Hybrid Option for FS

UK financial services firms choose hybrid working model to increase access to skills

Research published by the Financial Services Skills Commission (FSSC) suggests that financial services firms in the UK will move towards a hybrid working model to increase access to skills, retain staff and widen talent pools as the country exits lockdown.

The quarterly FSSC Pulse Survey conducted in February and March this year asked FSSC members who collectively employ almost a third of the FS UK workforce, a series of questions on future ways of working and the supply and provision of skills. The key findings from the Pulse Survey are included below:

  • 78 per cent of firms surveyed will make more roles available for remote working (post pandemic) and at the same time, firms surveyed are seeing staff expectations for flexible working increase.
  • Long-term remote working is expected to have a positive impact on access to skills. 40 per cent of respondents reported it will improve staff retention, with another 40 per cent expecting flexible working to widen existing talent pools. 20 per cent thought it will boost staff productivity.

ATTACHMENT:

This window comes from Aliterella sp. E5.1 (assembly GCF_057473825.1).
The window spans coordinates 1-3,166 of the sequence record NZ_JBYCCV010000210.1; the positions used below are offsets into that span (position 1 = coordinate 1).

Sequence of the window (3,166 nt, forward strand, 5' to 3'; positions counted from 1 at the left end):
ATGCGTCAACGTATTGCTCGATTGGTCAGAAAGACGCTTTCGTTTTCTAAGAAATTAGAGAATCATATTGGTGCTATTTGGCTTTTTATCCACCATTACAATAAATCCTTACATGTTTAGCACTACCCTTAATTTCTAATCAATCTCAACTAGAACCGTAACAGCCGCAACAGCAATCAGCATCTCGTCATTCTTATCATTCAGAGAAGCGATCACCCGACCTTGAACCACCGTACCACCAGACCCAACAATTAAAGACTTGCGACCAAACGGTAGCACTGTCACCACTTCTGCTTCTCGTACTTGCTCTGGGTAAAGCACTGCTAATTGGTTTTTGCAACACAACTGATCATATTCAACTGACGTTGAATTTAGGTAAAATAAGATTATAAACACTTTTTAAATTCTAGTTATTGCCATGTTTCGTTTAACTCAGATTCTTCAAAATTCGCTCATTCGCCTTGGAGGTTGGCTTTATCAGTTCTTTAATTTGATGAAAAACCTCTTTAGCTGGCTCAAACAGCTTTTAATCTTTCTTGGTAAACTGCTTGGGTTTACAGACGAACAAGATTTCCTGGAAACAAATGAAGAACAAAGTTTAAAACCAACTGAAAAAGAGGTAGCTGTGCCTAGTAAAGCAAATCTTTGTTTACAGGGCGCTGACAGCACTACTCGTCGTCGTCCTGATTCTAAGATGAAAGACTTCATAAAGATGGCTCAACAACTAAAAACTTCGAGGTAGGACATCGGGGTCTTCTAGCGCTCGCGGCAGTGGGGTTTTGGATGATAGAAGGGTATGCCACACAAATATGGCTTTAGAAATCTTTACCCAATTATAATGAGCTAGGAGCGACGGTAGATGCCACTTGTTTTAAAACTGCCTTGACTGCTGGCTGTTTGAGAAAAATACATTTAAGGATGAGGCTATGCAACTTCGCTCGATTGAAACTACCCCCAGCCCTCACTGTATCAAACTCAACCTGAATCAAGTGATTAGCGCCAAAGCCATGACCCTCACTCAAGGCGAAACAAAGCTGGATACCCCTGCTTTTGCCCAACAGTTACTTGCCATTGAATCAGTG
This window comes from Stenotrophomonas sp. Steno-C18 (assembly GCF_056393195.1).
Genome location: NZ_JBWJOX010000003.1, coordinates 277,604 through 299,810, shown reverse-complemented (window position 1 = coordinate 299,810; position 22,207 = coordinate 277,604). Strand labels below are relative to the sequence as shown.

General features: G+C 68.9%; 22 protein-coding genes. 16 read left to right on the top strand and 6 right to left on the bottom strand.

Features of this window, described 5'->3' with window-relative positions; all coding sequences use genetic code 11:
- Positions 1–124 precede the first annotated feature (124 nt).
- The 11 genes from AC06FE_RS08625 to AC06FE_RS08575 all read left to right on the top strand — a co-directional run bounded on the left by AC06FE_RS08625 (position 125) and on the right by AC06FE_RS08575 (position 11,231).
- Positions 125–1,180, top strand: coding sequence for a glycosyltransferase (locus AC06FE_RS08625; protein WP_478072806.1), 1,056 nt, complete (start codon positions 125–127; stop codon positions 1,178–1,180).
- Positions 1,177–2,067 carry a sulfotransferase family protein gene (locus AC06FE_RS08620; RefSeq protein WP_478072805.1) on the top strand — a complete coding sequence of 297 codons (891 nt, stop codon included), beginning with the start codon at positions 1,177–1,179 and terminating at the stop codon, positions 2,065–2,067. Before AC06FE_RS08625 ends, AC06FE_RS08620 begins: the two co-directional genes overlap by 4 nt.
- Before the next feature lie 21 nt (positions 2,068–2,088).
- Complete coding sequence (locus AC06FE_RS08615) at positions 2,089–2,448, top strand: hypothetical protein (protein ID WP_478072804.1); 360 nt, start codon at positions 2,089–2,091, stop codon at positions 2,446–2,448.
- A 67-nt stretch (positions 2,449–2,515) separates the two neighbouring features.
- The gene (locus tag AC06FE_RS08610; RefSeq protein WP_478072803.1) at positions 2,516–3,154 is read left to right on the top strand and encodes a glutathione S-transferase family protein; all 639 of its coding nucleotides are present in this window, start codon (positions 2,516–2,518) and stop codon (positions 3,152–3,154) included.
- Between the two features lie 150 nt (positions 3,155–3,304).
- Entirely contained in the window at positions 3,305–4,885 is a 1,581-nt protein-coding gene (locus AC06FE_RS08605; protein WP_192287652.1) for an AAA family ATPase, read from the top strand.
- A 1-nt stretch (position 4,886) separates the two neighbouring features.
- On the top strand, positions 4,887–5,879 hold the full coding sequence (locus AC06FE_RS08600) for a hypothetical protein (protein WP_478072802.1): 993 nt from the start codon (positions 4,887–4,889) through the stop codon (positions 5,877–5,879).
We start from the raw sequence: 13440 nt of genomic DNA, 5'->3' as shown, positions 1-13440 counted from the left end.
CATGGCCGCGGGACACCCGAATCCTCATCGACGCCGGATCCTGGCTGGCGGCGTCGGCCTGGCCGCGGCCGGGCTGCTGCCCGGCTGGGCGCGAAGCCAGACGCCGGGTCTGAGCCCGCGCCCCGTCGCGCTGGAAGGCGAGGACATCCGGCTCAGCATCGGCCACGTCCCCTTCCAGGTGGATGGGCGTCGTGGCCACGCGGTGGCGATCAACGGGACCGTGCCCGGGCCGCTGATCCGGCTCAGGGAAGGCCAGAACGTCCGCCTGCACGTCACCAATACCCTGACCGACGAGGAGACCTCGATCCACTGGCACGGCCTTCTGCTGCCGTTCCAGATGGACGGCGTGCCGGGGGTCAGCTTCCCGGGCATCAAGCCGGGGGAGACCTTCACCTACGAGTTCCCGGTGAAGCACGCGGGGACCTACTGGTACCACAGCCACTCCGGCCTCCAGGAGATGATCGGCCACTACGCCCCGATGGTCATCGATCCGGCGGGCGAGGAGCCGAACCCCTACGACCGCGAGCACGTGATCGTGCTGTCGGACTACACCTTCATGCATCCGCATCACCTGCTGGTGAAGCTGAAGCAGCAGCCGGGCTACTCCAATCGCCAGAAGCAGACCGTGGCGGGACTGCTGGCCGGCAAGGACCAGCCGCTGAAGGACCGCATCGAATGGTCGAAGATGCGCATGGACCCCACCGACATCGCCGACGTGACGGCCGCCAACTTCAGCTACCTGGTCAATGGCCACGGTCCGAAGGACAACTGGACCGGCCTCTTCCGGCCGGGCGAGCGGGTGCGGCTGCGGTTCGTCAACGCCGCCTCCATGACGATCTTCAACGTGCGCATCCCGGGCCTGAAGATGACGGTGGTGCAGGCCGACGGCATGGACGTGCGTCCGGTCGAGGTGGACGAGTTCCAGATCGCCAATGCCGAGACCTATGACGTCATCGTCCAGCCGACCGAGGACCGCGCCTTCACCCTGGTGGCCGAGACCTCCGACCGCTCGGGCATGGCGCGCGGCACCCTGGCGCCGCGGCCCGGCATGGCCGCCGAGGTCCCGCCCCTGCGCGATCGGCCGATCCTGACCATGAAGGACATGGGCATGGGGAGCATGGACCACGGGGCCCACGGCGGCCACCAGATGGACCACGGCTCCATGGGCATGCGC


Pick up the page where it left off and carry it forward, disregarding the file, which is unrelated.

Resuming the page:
• Remote working has significantly improved employee training and collaboration, bringing people from across sites together and creating content that can be re-watched.
  • 25 per cent of firms expect to increase the number of apprentices they employ over the next 2-3 years.

“As lockdown lifts, organisations are offering flexible working options which they believe will improve access to skills and boost productivity and competitiveness,” says Claire Tunley, CEO Financial Services Skills Commission. “Employers see this as an opportunity to improve staff retention and significantly widen existing talent pools.”

Remote learning – like remote working – will have an important place in skills investment. Delivering training virtually can be very effective and has shown its potential for bringing colleagues across sites together, offering unexpected team-building efforts. However, inductions, apprenticeship learning, and leadership coaching were perceived as more effective when delivered in person. Increased demand for virtual leadership training among our respondents highlights the important role managers play across and the skills they need to perform their responsibilities.

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